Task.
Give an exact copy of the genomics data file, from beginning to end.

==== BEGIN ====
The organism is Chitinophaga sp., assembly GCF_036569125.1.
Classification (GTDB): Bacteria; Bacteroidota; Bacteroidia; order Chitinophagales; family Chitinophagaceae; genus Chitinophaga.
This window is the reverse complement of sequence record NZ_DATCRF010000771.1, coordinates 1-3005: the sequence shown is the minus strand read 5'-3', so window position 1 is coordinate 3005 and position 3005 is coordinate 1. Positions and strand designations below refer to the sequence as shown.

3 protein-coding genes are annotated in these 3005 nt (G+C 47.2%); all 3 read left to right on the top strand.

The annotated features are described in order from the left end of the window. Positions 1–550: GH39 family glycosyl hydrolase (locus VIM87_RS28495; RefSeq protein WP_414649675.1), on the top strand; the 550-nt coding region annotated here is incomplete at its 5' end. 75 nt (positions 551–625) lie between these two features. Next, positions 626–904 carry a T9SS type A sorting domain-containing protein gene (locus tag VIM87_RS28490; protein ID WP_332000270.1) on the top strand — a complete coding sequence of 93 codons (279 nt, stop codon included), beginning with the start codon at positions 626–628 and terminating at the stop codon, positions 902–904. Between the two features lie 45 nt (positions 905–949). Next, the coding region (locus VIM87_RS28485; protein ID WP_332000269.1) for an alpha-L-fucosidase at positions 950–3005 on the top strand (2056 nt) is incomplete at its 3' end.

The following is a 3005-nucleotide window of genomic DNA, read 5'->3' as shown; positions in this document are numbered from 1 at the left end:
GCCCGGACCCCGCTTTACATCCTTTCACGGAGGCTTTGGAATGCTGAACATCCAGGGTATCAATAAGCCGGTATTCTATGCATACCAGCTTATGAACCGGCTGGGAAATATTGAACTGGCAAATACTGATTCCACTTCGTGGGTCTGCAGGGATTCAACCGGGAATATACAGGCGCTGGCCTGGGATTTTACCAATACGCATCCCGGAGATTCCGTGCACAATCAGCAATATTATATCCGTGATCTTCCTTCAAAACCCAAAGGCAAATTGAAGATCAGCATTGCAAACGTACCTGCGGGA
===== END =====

The organism is Chitinophaga sp., assembly GCF_036569125.1.
Classification (GTDB): Bacteria; Bacteroidota; Bacteroidia; order Chitinophagales; family Chitinophagaceae; genus Chitinophaga.
This window is the reverse complement of sequence record NZ_DATCRF010000771.1, coordinates 1-3005: the sequence shown is the minus strand read 5'-3', so window position 1 is coordinate 3005 and position 3005 is coordinate 1. Positions and strand designations below refer to the sequence as shown.

3 protein-coding genes are annotated in these 3005 nt (G+C 47.2%); all 3 read left to right on the top strand.

The annotated features are described in order from the left end of the window. Positions 1–550: GH39 family glycosyl hydrolase (locus VIM87_RS28495; RefSeq protein WP_414649675.1), on the top strand; the 550-nt coding region annotated here is incomplete at its 5' end. 75 nt (positions 551–625) lie between these two features. Next, positions 626–904 carry a T9SS type A sorting domain-containing protein gene (locus tag VIM87_RS28490; protein ID WP_332000270.1) on the top strand — a complete coding sequence of 93 codons (279 nt, stop codon included), beginning with the start codon at positions 626–628 and terminating at the stop codon, positions 902–904. Between the two features lie 45 nt (positions 905–949). Next, the coding region (locus VIM87_RS28485; protein ID WP_332000269.1) for an alpha-L-fucosidase at positions 950–3005 on the top strand (2056 nt) is incomplete at its 3' end.

The following is a 3005-nucleotide window of genomic DNA, read 5'->3' as shown; positions in this document are numbered from 1 at the left end:
GCCCGGACCCCGCTTTACATCCTTTCACGGAGGCTTTGGAATGCTGAACATCCAGGGTATCAATAAGCCGGTATTCTATGCATACCAGCTTATGAACCGGCTGGGAAATATTGAACTGGCAAATACTGATTCCACTTCGTGGGTCTGCAGGGATTCAACCGGGAATATACAGGCGCTGGCCTGGGATTTTACCAATACGCATCCCGGAGATTCCGTGCACAATCAGCAATATTATATCCGTGATCTTCCTTCAAAACCCAAAGGCAAATTGAAGATCAGCATTGCAAACGTACCTGCGGGA